Involve parents in understanding the wiki by providing a parent page or area where they can comment or share experiences. Of course, you will need to provide them with log-in information and/or membership to be able to edit/add content. You need not continue this portion indefinitely.

Student Wiki Warranty

As active "makers" of the wiki, your students must warranty its contents the way a company warranties its products. Make and sign a Wiki Warranty, complete with stated consequences, for your wiki, even if students have already signed an Acceptable Use Policy for the school.
One very effective way to make them pay attention to the warranty contents is to include it on the wiki site. You may want to post a warranty of your own, perhaps this sample wiki warranty, then allow students to reopen it and add to it by consensus as new situations arise. Be sure that you lock the warranty page contents unless the whole class is aware that edits are being made. You do not want students secretly changing it without notice.

Vandalism or Editing?

Students will be students, and at least one is bound to "vandalize" another student's work on your class wiki. Make sure that your wiki warranty specifically discusses this issue and spells out the consequences of maliciously damaging another student's work. Since the wiki will often involve changing work done by others, it is especially important that you have an open discussion about the difference between "vandalizing" and making changes to improve the content. A change intended for the good will always include some written "discussion" of the reasoning behind the change. Be sure that all students know who is responsible for various sections of the wiki to avoid any "accidental" changes to another student or group's work.
As the wiki owner, you have the ability to rewind history and take the wiki back to a prior state, as well.

Wiki tools do not, as of yet, have automatic spell checkers built in. This can be good, if you are using the wiki to improve writing and editing skills. It can be frustrating or embarrassing to learning support students or very young students. If you really want to have spell check available, consider using a word processing program to draft entries and then copy/pasting them into the wiki.
There are also free "plug ins" to do spell checking on web forms, but these would require the ability to install software. IE Spell is one such plug in.

Wikis can include writing, images, and sound or video files. Most wikis fall under a special copyright agreement called Creative Commons. This essentially means that any content users place on the wiki can be used by others under a "share and share alike" arrangement. All Creative Commons uses must be properly cited.
You and your students do not own materials you find on the web, such as music, video, or images. You must make sure that anything you do use from other sources is also under a Creative Commons license. Most photos on Flickr are available this way, for example. See further information about copyright and Creative Commons licensing.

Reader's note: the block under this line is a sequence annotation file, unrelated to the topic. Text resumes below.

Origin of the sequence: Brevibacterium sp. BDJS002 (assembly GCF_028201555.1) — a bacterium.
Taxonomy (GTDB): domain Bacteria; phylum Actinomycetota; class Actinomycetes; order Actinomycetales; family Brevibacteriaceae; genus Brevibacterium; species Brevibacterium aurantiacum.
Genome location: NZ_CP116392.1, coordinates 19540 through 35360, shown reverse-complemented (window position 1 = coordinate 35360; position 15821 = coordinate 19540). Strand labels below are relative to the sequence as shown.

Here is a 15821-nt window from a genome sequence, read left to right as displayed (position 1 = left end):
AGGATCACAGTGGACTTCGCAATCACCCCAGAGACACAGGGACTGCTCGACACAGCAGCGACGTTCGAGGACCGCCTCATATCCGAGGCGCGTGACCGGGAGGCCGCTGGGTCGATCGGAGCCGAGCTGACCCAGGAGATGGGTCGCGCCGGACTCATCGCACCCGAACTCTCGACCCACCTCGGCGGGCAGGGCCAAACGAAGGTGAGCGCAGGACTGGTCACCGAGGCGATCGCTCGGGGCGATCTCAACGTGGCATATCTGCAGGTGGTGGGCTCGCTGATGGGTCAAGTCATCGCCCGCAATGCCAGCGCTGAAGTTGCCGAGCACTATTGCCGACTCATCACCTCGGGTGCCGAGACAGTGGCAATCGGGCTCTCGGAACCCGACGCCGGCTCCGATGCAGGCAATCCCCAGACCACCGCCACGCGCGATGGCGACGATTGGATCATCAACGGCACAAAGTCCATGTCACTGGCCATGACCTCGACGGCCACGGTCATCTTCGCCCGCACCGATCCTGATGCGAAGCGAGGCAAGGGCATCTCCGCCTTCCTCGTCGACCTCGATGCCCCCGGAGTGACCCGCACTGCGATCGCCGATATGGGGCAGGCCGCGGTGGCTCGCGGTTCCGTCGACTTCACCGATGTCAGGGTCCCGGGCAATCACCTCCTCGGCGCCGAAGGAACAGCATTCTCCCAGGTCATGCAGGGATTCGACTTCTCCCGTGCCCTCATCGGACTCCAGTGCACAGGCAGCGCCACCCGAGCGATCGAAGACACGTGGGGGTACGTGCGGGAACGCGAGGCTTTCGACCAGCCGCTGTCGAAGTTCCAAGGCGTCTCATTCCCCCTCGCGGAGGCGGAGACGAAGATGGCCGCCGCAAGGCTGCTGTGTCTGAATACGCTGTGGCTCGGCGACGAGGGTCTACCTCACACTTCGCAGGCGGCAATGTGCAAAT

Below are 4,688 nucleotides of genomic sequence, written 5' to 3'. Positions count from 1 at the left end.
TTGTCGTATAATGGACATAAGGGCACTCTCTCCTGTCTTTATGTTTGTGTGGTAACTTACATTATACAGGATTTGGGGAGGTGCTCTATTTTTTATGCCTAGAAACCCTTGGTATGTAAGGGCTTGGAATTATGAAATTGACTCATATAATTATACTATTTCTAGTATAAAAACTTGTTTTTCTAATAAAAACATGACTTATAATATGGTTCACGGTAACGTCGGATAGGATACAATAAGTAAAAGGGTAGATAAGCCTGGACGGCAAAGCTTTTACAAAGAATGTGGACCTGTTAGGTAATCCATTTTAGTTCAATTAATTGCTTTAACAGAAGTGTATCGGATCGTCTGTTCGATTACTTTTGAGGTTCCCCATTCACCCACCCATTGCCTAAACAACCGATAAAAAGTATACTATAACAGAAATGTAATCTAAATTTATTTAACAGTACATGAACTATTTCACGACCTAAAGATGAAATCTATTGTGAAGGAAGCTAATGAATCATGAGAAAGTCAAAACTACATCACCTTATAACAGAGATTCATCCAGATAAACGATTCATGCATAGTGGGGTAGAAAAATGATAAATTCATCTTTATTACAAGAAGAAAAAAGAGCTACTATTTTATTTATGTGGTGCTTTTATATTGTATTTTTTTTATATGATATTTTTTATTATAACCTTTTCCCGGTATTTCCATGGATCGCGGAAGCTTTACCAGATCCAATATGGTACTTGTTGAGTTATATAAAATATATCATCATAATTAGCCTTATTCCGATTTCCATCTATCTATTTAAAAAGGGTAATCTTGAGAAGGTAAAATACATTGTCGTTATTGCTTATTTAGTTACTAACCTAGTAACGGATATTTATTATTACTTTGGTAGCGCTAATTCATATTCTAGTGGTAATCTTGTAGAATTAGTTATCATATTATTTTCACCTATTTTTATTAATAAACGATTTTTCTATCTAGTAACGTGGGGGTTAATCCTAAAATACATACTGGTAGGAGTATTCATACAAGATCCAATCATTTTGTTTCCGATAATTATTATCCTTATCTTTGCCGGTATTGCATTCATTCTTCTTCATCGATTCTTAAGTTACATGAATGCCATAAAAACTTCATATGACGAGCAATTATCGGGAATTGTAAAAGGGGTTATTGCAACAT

Important note: Unless your wiki is completely password-protected and seen only by registered students of your course, you and your students may NOT use copyrighted materials under "Fair Use." Fair Use does not permit you to place the items on the web.

Closing Tips

Start Small
  • Keep your opening wiki activity very simple, whether you have seniors or second graders. Have them access the wiki in class, using a generic student log-in and password that you have created under Manage Space > Member and Permissions.
  • Make sure each student can log in, edit a page, explain the changes under the Discussion tab or Edit note (some tools), and SAVE. Have them log out.
  • Make sure each student can find the wiki again and log in, unassisted.
  • The next time, have them use their individual, group, or class log-ins. Keep a record of all usernames and passwords handy in your classroom!
  • Consider allowing parents, where appropriate, to participate in the wiki warm-up, too.

Getting to Know You... (gr 3-8)

If you are starting your wiki at the beginning of the school year or are using pseudonyms, you can establish mutual trust and verify wiki skills. Each student, using initials or a pseudonym..
  • Writes something positive or interesting about himself/herself and positive things that two classmates are good at or noted for.
  • Returns to the wiki for homework or in a later class and adds/edits the positive comments, possibly guessing the identity of the pseudonym holder, only IF the wiki is private!

Class Kudos (any age)

As a wiki warm-up, have your students (any age) write something about an accomplishment they have made, no matter how small, as "Someone...."
Examples might be:
  • Someone learned to do a flip-turn.
  • Someone hiked 20 miles with his grandpa.
  • Someone finally passed a driving test.
Have them go back in a few days and edit to include the initials or pseudonym in place of “someone.” Keep the Kudos page open long term for classes who need a positive place to brag.

FAQ Page
Start an FAQ page as a tool to get students started on the wiki. They can ask anything they want to know (within acceptable limits) Examples:
  • What are we going to use this wiki for?
  • Will we be graded on this?
  • Why do we have to read Shakespeare?
  • Will I ever use algebra for ANYTHING?
  • Will Mr. Jones really notice if I say something mean or inappropriate?
Then ask for positive responses to others’ questions. Keep an FAQ page available for students struggling with material or as the guide to each unit.

Wiki the Warranty
Wiki your class Wiki Warranty by posting it (locked) on the actual wiki. As new issues regarding wiki use arise, unlock the page for students to propose changes. If a student does something not previously "prohibited" but definitely not in the interest of learning, the class can write the warranty amendment and consequences, editing at will until they reach consensus.